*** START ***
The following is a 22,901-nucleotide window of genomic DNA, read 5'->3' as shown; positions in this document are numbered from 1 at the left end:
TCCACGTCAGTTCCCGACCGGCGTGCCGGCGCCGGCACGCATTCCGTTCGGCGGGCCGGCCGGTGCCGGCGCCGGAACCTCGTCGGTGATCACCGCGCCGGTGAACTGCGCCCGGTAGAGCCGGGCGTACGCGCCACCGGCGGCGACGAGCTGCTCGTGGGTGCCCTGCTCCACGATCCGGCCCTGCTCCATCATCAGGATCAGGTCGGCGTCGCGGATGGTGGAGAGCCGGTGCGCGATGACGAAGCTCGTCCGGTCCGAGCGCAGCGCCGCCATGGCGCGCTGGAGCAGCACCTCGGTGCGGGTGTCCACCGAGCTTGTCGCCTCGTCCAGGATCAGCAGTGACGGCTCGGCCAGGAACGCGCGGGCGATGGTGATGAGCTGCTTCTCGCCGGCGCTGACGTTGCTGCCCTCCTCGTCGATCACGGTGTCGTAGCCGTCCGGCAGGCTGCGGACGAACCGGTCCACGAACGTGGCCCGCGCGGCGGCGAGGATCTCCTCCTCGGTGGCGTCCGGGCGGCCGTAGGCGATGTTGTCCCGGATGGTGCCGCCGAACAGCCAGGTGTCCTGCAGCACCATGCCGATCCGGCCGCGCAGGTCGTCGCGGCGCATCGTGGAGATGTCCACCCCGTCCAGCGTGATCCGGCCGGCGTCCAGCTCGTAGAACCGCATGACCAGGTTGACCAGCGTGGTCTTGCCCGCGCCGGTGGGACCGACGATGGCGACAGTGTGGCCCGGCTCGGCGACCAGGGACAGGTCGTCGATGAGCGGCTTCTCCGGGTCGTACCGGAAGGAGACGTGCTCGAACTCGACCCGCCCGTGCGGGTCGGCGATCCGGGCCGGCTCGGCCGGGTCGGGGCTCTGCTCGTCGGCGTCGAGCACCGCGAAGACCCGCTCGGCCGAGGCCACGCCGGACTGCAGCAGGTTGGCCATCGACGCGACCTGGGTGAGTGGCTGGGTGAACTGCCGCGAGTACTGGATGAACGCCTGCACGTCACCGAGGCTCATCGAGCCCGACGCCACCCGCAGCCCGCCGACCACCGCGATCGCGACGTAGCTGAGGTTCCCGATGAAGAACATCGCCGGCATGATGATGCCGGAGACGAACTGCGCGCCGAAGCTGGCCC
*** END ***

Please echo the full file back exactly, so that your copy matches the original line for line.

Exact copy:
The following is a 22,901-nucleotide window of genomic DNA, read 5'->3' as shown; positions in this document are numbered from 1 at the left end:
TCCACGTCAGTTCCCGACCGGCGTGCCGGCGCCGGCACGCATTCCGTTCGGCGGGCCGGCCGGTGCCGGCGCCGGAACCTCGTCGGTGATCACCGCGCCGGTGAACTGCGCCCGGTAGAGCCGGGCGTACGCGCCACCGGCGGCGACGAGCTGCTCGTGGGTGCCCTGCTCCACGATCCGGCCCTGCTCCATCATCAGGATCAGGTCGGCGTCGCGGATGGTGGAGAGCCGGTGCGCGATGACGAAGCTCGTCCGGTCCGAGCGCAGCGCCGCCATGGCGCGCTGGAGCAGCACCTCGGTGCGGGTGTCCACCGAGCTTGTCGCCTCGTCCAGGATCAGCAGTGACGGCTCGGCCAGGAACGCGCGGGCGATGGTGATGAGCTGCTTCTCGCCGGCGCTGACGTTGCTGCCCTCCTCGTCGATCACGGTGTCGTAGCCGTCCGGCAGGCTGCGGACGAACCGGTCCACGAACGTGGCCCGCGCGGCGGCGAGGATCTCCTCCTCGGTGGCGTCCGGGCGGCCGTAGGCGATGTTGTCCCGGATGGTGCCGCCGAACAGCCAGGTGTCCTGCAGCACCATGCCGATCCGGCCGCGCAGGTCGTCGCGGCGCATCGTGGAGATGTCCACCCCGTCCAGCGTGATCCGGCCGGCGTCCAGCTCGTAGAACCGCATGACCAGGTTGACCAGCGTGGTCTTGCCCGCGCCGGTGGGACCGACGATGGCGACAGTGTGGCCCGGCTCGGCGACCAGGGACAGGTCGTCGATGAGCGGCTTCTCCGGGTCGTACCGGAAGGAGACGTGCTCGAACTCGACCCGCCCGTGCGGGTCGGCGATCCGGGCCGGCTCGGCCGGGTCGGGGCTCTGCTCGTCGGCGTCGAGCACCGCGAAGACCCGCTCGGCCGAGGCCACGCCGGACTGCAGCAGGTTGGCCATCGACGCGACCTGGGTGAGTGGCTGGGTGAACTGCCGCGAGTACTGGATGAACGCCTGCACGTCACCGAGGCTCATCGAGCCCGACGCCACCCGCAGCCCGCCGACCACCGCGATCGCGACGTAGCTGAGGTTCCCGATGAAGAACATCGCCGGCATGATGATGCCGGAGACGAACTGCGCGCCGAAGCTGGCCC